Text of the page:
Understanding the Cost of Business Funding

By vklejmont | Jun 18, 2018 | Uncategorized |

Financing can be a scary proposition for a business owner. Every day business owners make challenging decisions, and making the wrong decision can be harmful. BizLender wants to help you understand the cost of funding and navigate your business through the business funding process.

There are different types of financing such as cash advances, factoring, and loans. Securing business funding depends on many circumstances, ranging from:

  1. Time in Business
  2. The Owner (s) Credit Score
  3. Business Income
  4. Funding Amount Requested
  5. Timing of funding
  6. Term of the loan
  7. Lender
  8. Loan Type

Recognizing how to overcome those circumstances to reduce the cost of your funding and securing a funding product that sufficiently meets your needs and timing can be complicated and challenging.

BizLender has built connections, software, and customer support teams that are second to none in the industry to help you every step of the way. Yet, it is still essential that you know and understand the cost of your business funding needs.

Business funding products can be defined in many ways, and BizLender wants to help you understand the cost of the various funding types.

  • Nominal Interest Rate refers to the advertised or declared interest rate on the loan, without taking into account any fees or compounding of interest. A loan with a 12-month term at a 24% nominal rate compounded monthly would charge a 2% interest on each month's loan balance.
  • Effective APRrecognizes the effect of compounding but also the fees associated with the loan or funding. The total of the costs and fees are then annualized. A $3,000, 6-month loan with a 12% nominal interest rate and a $100 origination fee would have a 35.2% effective annualized percentage rate (APR).
  • Factor Rate/Buy Back Rateis the multiplier for the total payback on the loan. A 22% nominal interest rate on a 6-month loan (allowing no other costs) will present a 1.22-factor rate. The factor rate does not reflect the impact of compounding and implies by the end of the funding term all the costs and fees have been paid. The factor rate is typically used in cash advances and factoring.
  • Total Payback combines both the cost/interest and fees of the funding, including the principal balance. Total payback is the total amount to be paid back over the funding term.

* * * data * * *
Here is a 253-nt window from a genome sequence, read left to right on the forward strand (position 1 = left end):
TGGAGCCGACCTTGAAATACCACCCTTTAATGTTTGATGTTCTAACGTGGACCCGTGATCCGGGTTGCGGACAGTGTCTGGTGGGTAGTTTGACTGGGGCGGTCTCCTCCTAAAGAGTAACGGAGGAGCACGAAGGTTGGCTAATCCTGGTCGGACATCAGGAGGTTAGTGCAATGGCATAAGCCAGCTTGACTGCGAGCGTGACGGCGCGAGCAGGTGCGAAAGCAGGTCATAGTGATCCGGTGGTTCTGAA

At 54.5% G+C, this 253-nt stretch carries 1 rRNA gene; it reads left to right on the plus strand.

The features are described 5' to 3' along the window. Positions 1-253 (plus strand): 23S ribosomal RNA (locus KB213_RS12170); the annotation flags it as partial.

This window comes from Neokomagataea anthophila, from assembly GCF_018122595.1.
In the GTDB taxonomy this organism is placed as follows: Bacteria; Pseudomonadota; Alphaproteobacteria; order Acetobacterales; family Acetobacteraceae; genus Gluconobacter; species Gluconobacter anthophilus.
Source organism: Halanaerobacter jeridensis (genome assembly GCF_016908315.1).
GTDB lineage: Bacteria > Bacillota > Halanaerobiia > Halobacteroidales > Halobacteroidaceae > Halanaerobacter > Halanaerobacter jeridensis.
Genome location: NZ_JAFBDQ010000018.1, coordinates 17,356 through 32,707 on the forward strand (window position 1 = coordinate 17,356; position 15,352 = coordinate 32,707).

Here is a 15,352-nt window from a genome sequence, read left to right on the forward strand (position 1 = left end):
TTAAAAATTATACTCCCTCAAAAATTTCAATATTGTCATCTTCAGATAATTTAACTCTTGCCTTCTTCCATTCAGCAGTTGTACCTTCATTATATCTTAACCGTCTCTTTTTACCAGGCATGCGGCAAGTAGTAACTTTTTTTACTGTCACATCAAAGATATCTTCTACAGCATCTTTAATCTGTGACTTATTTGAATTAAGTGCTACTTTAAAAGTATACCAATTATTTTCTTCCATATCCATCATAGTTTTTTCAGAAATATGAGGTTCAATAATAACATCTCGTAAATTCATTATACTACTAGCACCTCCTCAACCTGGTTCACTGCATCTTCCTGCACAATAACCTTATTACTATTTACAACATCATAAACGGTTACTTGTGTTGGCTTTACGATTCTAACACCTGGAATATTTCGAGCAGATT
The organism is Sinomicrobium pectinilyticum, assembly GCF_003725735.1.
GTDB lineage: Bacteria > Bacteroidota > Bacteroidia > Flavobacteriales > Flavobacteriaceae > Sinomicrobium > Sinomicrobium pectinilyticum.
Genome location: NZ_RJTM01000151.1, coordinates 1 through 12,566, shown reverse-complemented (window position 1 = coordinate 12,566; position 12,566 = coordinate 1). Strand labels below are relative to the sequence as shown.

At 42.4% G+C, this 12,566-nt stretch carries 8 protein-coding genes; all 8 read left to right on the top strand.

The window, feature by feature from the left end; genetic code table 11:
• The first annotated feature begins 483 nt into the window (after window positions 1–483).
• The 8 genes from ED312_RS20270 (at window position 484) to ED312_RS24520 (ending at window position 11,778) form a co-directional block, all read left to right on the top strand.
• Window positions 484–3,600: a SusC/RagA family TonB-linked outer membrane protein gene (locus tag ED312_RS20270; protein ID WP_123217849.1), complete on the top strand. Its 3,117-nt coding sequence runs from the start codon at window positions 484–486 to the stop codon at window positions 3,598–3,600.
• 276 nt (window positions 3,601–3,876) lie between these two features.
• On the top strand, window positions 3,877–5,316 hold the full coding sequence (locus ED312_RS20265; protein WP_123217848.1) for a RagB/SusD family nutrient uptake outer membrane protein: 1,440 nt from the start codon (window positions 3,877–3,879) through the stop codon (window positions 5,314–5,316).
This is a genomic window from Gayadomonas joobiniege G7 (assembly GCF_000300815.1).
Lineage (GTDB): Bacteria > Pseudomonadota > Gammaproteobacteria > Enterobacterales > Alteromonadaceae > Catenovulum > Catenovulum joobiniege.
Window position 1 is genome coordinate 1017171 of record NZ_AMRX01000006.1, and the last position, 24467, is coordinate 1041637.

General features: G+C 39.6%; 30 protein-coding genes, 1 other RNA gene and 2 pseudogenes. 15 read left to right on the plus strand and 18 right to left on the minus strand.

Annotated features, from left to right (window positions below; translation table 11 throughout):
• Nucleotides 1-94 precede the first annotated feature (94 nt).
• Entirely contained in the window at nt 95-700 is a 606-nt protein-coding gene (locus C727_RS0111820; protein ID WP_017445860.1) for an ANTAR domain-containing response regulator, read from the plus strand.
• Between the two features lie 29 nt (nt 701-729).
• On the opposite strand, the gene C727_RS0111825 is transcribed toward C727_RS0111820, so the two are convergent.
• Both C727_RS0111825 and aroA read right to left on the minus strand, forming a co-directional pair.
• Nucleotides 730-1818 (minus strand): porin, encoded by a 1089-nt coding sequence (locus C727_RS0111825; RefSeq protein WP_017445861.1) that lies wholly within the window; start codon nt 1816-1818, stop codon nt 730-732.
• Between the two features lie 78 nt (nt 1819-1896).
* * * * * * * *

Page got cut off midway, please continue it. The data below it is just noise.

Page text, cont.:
• Payment Schedule is the frequency the borrower is required to remit payments, including principal and interest or fees, whether it be automatic ACH withdrawals or manual payments on a daily, weekly, or monthly basis.
  • Funding Term is the period of time the borrower has to pay back the sum of the funding or loan. Multiple funders will permit borrowers to renew the accounts when the total paid back reaches greater than 50%.

Understanding the correlation between these various expressions is paramount to avoiding making an erroneous business funding decision. Illustrated below is an example of how APR can mislead a company to understand the actual cost of capital.

The Effective APR on the Interest-Based Funding is much lower than that of the Factor-Based Funding. In many financial products, APR is used to normalize the cost of funds to enable borrowers to analyze and compare separate financing options. Yet, as seen in the graphic above, if given just Loan Amount, APR, Term, and Payment Amount as data points, the APR would mask the actual structure of a loan. The business owner would most likely be cautious of taking the Factor-Based funding even though the cost is almost $6,000 less than the Interest-Based funding. In theory, APR is supposed to let the borrower compare multiple financing options, yet, when all the financing products are not interest-based, APR distorts the actual cost.

BizLender hopes with some key information between various business financing products; you can address your business's need for capital, knowing the right questions to ask.
We suggest requesting information on the Term, Fees, Payback, and Payments.

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